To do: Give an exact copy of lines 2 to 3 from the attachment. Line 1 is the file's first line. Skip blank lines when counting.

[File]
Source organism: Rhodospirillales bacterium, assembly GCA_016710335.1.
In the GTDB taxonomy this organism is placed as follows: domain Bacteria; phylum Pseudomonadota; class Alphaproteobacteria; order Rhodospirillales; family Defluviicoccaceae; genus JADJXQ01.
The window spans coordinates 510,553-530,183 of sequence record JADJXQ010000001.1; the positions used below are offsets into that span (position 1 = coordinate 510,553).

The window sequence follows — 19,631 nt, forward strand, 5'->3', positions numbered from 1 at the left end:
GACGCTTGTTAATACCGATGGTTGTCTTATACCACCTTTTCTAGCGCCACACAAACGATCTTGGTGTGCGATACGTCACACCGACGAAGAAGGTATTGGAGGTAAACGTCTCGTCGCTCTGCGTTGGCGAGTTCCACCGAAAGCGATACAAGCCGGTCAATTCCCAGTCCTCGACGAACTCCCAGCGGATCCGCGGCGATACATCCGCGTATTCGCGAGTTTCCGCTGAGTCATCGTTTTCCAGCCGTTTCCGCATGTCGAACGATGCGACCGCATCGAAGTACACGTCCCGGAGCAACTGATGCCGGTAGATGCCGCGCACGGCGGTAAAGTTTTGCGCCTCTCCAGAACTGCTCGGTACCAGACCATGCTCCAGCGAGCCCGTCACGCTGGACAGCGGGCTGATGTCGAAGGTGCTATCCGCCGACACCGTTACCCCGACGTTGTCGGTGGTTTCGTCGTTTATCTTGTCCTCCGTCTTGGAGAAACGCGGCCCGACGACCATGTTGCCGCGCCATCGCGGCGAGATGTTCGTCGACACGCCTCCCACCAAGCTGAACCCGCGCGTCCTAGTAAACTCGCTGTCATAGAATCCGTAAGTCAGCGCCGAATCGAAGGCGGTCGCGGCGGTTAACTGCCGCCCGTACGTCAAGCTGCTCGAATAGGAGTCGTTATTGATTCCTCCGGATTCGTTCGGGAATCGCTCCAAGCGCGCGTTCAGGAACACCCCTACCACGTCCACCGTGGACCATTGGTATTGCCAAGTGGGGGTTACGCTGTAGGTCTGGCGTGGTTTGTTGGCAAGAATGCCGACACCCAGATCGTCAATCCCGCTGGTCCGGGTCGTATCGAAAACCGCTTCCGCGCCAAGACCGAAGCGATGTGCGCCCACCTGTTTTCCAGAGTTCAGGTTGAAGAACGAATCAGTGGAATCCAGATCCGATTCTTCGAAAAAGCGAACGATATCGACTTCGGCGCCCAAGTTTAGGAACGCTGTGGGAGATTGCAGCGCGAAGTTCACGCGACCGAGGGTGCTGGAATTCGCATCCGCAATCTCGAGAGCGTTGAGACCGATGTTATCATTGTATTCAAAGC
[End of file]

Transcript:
In the GTDB taxonomy this organism is placed as follows: domain Bacteria; phylum Pseudomonadota; class Alphaproteobacteria; order Rhodospirillales; family Defluviicoccaceae; genus JADJXQ01.
The window spans coordinates 510,553-530,183 of sequence record JADJXQ010000001.1; the positions used below are offsets into that span (position 1 = coordinate 510,553).